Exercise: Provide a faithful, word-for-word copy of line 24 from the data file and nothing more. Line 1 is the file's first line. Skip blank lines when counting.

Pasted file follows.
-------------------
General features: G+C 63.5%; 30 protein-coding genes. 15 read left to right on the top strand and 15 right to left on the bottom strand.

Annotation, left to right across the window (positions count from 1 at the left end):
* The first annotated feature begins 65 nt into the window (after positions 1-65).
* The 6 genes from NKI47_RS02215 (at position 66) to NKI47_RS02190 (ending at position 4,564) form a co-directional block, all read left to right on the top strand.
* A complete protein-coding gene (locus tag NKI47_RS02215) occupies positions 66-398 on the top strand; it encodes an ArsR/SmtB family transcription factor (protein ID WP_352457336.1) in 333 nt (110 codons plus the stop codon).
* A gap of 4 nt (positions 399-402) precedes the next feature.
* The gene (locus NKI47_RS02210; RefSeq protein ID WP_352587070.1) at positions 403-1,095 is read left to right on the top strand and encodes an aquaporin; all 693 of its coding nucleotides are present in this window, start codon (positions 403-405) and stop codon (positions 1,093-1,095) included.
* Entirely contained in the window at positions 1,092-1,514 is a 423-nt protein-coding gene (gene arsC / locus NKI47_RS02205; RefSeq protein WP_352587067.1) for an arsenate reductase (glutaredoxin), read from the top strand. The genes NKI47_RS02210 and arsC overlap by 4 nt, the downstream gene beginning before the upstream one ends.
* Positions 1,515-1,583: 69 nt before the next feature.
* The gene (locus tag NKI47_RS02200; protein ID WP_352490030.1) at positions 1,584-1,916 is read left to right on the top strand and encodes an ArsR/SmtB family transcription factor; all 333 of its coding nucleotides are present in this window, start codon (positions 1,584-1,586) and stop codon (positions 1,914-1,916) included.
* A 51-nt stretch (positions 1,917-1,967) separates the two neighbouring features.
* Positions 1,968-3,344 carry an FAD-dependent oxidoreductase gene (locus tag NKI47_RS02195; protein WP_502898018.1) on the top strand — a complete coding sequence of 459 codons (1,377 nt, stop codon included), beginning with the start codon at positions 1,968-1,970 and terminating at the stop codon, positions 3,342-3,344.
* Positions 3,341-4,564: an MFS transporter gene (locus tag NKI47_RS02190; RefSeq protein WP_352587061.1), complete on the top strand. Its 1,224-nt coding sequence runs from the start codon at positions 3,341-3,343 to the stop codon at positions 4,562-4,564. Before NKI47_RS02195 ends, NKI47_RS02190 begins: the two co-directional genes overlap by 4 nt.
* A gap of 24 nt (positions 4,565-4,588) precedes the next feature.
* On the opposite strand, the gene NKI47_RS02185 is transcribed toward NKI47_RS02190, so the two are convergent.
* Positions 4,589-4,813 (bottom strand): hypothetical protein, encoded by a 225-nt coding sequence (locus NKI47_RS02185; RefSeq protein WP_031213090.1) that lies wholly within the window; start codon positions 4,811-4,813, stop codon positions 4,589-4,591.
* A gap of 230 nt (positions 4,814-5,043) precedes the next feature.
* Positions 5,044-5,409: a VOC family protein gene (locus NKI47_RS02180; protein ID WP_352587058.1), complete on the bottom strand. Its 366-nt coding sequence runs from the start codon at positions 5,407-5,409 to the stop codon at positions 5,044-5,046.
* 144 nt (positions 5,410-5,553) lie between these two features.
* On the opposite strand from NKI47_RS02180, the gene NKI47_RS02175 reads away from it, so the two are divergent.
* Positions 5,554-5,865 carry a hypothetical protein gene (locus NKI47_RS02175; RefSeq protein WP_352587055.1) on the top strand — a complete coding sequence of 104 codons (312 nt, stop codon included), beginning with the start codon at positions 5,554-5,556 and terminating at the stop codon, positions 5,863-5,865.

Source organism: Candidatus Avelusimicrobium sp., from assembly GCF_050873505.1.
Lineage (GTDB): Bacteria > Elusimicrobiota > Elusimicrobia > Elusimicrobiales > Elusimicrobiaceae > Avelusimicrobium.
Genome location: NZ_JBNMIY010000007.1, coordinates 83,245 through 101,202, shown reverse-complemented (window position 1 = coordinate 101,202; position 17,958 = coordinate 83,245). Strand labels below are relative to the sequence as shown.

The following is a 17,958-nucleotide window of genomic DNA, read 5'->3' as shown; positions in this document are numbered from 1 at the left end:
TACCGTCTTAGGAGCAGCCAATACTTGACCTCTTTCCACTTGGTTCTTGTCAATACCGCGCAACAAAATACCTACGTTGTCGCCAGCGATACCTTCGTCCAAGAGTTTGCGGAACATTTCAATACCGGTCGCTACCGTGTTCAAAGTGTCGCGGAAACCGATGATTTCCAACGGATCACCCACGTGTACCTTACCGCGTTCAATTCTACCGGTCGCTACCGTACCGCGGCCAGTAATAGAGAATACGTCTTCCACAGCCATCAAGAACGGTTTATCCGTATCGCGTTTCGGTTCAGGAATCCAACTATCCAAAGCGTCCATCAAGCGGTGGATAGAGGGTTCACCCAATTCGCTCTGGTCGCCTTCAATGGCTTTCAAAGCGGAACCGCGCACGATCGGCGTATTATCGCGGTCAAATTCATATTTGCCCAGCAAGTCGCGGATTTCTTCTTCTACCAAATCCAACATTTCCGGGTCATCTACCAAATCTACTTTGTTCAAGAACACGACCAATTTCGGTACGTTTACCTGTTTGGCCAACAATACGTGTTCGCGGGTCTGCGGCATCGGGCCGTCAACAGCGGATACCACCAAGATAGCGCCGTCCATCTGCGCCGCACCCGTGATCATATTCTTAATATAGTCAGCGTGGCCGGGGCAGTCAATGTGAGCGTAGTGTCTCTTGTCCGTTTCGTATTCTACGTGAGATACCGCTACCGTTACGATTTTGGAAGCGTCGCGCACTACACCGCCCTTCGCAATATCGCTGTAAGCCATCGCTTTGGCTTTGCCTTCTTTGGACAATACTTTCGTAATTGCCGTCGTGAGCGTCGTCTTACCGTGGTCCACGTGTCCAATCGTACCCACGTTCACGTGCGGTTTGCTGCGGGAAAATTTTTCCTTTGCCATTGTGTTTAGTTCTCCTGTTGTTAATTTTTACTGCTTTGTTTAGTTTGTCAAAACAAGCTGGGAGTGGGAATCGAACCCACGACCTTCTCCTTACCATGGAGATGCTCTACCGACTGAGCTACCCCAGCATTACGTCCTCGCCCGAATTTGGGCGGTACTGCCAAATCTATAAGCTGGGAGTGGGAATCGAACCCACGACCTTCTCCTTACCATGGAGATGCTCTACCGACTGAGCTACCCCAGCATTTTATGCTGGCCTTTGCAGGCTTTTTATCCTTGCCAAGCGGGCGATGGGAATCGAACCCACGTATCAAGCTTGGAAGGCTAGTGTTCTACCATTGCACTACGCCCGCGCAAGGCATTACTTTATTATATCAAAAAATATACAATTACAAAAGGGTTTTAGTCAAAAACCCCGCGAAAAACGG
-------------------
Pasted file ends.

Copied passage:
Genome location: NZ_JBNMIY010000007.1, coordinates 83,245 through 101,202, shown reverse-complemented (window position 1 = coordinate 101,202; position 17,958 = coordinate 83,245). Strand labels below are relative to the sequence as shown.